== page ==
Moria Fires: Caritas Calls For The Safety Of Migrants And For European Solidarity
Caritas Europa is alarmed and saddened by the humanitarian disaster that is unfolding after several fires destroyed nearly the entirety of the Moria refugee camp on the Greek island of Lesbos during the night of September 8th. More than 12,000 residents had already been residing in the camp - at four times its capacity - in wretched conditions for months, sometimes extending even years while waiting for their asylum applications to be processed. Having fled from wars, extreme poverty and prosecution, the camp’s residents, including hundreds of children and vulnerable adults, are again bereft of shelter or security. The fire destroyed containers, tents, equipment and all facilities, including those of the Greek asylum service.
“Just imagine the suffering these people have endured in their lives and to yet again be confronted with misery, uncertainty and lack of shelter. It is a miracle that there have been no casualties in the fires. Human compassion is more vital now that ever. At the same time, it is important to recognise that even before the fire the living conditions in the camp were untenable. The camp was overcrowded with hundreds of tents covering every empty space, with too few washing facilities, toilets, cooking options, play areas, etc. Clearly, alternative reception conditions based in solidarity and that ensure the human dignity of every resident must be sought across Europe now and in the future”, says Maria Alverti, Director of Caritas Hellas.
The situation remained chaotic as the former camp residents searched for safer ground. Considering the small size of the nearest town Mytilene, local police however blocked their passing with the aim of controlling the asylum applicants and stifling any fears about the possible propagation of COVID-19. Yet, COVID-19 restrictive measures – like elsewhere in Europe – were also applied in the refugee camp. Nevertheless, the Moria camp went into lockdown last week after one person tested positive with the virus in the area known as Mandala. From the 2,000 camp residents who were tested, only thirty-five positive COVID-19 cases emerged, indicating that the residents took great efforts under difficult hygienic conditions to reduce the outbreak.
Since the residents fled for safety when the fire struck, the Greek authorities are now trying to locate the residents who tested positive for the virus. Given the current conditions, Caritas is concerned that tensions may heighten in the days ahead, especially if the security and safety of the former camp residents and the local community are not ensured.
The Greek government moved police forces from Athens to Lesbos and declared a state of emergency on the island. Members of the government visited the camp on 9 September to assess the volatile situation. It is unclear how, and if, the migrants will be brought to safety. The European Commission announced the transfer of 400 unaccompanied children to the mainland, but no clear solution is in view for the thousands of others without shelter.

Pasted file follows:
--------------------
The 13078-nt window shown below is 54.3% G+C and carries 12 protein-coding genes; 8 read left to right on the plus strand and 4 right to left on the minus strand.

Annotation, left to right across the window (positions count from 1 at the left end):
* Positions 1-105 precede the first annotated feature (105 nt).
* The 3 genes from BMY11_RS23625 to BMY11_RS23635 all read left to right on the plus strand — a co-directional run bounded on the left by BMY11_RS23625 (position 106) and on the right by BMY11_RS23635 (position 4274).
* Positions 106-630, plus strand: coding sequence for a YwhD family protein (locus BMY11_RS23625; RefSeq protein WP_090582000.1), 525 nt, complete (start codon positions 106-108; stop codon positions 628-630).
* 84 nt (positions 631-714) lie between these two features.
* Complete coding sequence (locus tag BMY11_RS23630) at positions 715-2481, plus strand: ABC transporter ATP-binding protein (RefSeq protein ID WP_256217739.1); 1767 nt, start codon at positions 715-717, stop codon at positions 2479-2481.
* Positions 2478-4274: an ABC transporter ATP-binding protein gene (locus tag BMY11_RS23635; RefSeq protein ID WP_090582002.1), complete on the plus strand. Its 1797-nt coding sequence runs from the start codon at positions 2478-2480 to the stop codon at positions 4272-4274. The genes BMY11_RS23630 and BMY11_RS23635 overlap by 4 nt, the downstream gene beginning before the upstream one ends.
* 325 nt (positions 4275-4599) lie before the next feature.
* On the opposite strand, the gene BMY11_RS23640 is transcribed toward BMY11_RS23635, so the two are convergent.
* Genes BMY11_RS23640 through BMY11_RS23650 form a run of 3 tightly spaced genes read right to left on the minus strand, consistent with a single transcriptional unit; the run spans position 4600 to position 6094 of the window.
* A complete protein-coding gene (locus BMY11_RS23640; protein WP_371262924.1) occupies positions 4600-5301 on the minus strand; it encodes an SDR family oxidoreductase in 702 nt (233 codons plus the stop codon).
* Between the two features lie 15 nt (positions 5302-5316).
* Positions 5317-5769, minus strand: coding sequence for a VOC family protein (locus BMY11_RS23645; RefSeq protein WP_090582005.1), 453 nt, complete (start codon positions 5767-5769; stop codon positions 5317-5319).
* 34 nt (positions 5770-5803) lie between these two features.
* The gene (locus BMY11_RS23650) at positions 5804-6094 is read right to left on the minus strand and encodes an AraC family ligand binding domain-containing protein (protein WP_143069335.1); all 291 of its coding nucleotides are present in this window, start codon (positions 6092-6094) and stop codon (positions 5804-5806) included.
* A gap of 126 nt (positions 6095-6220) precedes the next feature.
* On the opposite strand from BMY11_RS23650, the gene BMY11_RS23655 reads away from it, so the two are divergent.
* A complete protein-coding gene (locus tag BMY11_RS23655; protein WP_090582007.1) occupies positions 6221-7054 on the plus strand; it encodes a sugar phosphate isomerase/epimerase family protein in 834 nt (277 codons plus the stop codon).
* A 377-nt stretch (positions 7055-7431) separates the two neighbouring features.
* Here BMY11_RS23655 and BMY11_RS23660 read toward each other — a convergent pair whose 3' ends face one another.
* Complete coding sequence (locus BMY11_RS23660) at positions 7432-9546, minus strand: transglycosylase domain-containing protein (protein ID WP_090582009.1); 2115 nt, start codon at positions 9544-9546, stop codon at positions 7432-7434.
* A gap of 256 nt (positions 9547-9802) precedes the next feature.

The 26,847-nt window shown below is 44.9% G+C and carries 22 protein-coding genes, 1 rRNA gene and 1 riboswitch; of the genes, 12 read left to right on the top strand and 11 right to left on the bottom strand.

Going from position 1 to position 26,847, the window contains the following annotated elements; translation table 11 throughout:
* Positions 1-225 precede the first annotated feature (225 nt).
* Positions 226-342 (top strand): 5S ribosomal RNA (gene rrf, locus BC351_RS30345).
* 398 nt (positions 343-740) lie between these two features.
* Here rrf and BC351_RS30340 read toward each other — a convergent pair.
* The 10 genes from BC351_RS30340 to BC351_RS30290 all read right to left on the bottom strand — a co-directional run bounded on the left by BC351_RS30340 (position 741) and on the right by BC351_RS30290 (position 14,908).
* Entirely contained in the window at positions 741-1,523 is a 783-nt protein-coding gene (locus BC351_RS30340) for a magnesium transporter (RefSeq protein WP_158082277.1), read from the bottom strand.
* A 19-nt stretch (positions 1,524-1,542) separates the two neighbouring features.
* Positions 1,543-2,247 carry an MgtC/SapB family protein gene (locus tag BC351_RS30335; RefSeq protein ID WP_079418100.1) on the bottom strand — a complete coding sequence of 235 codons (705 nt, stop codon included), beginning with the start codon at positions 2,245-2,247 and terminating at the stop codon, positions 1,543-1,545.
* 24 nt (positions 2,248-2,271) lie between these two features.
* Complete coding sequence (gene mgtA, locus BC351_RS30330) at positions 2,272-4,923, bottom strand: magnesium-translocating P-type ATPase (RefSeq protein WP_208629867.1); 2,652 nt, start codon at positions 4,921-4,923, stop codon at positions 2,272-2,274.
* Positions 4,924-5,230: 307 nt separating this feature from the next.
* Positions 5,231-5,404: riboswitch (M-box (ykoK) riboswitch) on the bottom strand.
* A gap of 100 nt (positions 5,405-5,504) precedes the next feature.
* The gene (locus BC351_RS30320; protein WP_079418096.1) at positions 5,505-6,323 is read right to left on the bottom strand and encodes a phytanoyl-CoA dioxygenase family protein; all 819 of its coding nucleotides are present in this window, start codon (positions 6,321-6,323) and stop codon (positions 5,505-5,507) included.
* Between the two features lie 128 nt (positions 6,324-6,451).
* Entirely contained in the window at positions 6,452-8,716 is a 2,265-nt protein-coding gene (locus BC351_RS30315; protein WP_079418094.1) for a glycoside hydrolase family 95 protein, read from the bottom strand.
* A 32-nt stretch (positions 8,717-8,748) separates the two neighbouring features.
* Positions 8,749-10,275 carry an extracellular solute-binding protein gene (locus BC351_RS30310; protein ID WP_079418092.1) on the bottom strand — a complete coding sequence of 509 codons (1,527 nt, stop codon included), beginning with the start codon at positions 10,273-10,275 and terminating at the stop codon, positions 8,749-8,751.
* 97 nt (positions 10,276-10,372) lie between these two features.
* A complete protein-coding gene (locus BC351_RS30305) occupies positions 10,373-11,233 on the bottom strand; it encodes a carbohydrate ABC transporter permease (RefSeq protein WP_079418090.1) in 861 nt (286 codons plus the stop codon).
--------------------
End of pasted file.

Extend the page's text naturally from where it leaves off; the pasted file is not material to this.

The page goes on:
Caritas Hellas remains in close contact with organisations that are assessing the needs on Lesbos and is ready to offer support, in close coordination with the Ministry of Migration. The Ministry is urgently collecting tents from across the country to cover immediate needs and will coordinate the response with different actors once the needs assessment is finalised. The Caritas Hellas team on Lesbos is considering possibilities to distribute water to the refugees remaining on the street, in collaboration with the organisation “Movement on the Ground”. Sleeping bags are currently being procured as well. Caritas Hellas hopes to also provide non-food items as soon as the official needs assessment has been concluded.
Caritas Europa calls on EU stakeholders and Member States to quickly find a humane and dignified solution for the people left without shelter. Everyone, not only children, must be brought to safety, and the Greek government cannot be left alone in dealing with this challenging situation.
“As EU leaders are finalising the upcoming pact on asylum and migration, such a predictable tragedy should serve as a wakeup call, warning leaders to avoid duplicating this model, which was doomed to fail from the start with the overcrowding. A fair and permanent relocation mechanism ensuring solidarity and responsibility sharing among EU Member States, anchored in human rights and human dignity must be urgently put into place”, said Maria Nyman, Secretary General of Caritas Europa.
Already four years ago, when Pope Francis visited the Moria camp, he said:
“A broader international consensus and an assistance programme are urgently needed to uphold the rule of law, to defend fundamental human rights in this unsustainable situation, to protect minorities, to combat human trafficking and smuggling, to eliminate unsafe routes, such as those through the Aegean and the entire Mediterranean, and to develop safe resettlement procedures.”
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Jerusalem is the place where Jesus was rejected and killed by those who wanted to hold onto their power. It was also the place where Jesus showed us the true meaning of his mission and invited us to follow him in love and service. As we begin our Lenten journey towards Jerusalem together, we are compelled to see where we need to let go of our worldly power so we can reach out and join hands and come together in unity as one Caritas confederation and as one human family.